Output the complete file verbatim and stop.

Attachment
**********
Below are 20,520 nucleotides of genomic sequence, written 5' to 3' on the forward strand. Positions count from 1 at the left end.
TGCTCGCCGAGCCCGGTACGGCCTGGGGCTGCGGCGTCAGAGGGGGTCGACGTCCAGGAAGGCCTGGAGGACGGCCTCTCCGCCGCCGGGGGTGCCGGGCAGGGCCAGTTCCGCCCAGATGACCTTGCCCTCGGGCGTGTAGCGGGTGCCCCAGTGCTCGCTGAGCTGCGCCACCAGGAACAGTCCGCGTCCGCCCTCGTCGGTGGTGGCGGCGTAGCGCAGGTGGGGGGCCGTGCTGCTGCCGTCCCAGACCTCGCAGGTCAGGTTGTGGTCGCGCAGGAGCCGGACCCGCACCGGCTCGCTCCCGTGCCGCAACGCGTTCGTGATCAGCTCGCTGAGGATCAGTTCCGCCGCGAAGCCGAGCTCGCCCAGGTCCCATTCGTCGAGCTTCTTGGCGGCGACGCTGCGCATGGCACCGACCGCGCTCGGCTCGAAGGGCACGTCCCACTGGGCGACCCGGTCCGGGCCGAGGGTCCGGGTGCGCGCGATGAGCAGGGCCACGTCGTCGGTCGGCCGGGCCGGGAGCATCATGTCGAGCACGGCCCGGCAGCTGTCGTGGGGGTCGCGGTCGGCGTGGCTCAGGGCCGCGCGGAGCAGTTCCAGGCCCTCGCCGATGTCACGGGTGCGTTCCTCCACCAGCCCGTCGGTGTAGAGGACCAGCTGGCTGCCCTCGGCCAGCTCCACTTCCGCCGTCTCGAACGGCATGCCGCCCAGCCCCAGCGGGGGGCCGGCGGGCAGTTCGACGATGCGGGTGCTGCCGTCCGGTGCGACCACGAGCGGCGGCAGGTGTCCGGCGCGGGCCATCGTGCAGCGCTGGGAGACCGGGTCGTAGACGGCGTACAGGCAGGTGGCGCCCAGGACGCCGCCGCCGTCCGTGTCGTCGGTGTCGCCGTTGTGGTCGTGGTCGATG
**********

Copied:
Below are 20,520 nucleotides of genomic sequence, written 5' to 3' on the forward strand. Positions count from 1 at the left end.
TGCTCGCCGAGCCCGGTACGGCCTGGGGCTGCGGCGTCAGAGGGGGTCGACGTCCAGGAAGGCCTGGAGGACGGCCTCTCCGCCGCCGGGGGTGCCGGGCAGGGCCAGTTCCGCCCAGATGACCTTGCCCTCGGGCGTGTAGCGGGTGCCCCAGTGCTCGCTGAGCTGCGCCACCAGGAACAGTCCGCGTCCGCCCTCGTCGGTGGTGGCGGCGTAGCGCAGGTGGGGGGCCGTGCTGCTGCCGTCCCAGACCTCGCAGGTCAGGTTGTGGTCGCGCAGGAGCCGGACCCGCACCGGCTCGCTCCCGTGCCGCAACGCGTTCGTGATCAGCTCGCTGAGGATCAGTTCCGCCGCGAAGCCGAGCTCGCCCAGGTCCCATTCGTCGAGCTTCTTGGCGGCGACGCTGCGCATGGCACCGACCGCGCTCGGCTCGAAGGGCACGTCCCACTGGGCGACCCGGTCCGGGCCGAGGGTCCGGGTGCGCGCGATGAGCAGGGCCACGTCGTCGGTCGGCCGGGCCGGGAGCATCATGTCGAGCACGGCCCGGCAGCTGTCGTGGGGGTCGCGGTCGGCGTGGCTCAGGGCCGCGCGGAGCAGTTCCAGGCCCTCGCCGATGTCACGGGTGCGTTCCTCCACCAGCCCGTCGGTGTAGAGGACCAGCTGGCTGCCCTCGGCCAGCTCCACTTCCGCCGTCTCGAACGGCATGCCGCCCAGCCCCAGCGGGGGGCCGGCGGGCAGTTCGACGATGCGGGTGCTGCCGTCCGGTGCGACCACGAGCGGCGGCAGGTGTCCGGCGCGGGCCATCGTGCAGCGCTGGGAGACCGGGTCGTAGACGGCGTACAGGCAGGTGGCGCCCAGGACGCCGCCGCCGTCCGTGTCGTCGGTGTCGCCGTTGTGGTCGTGGTCGATG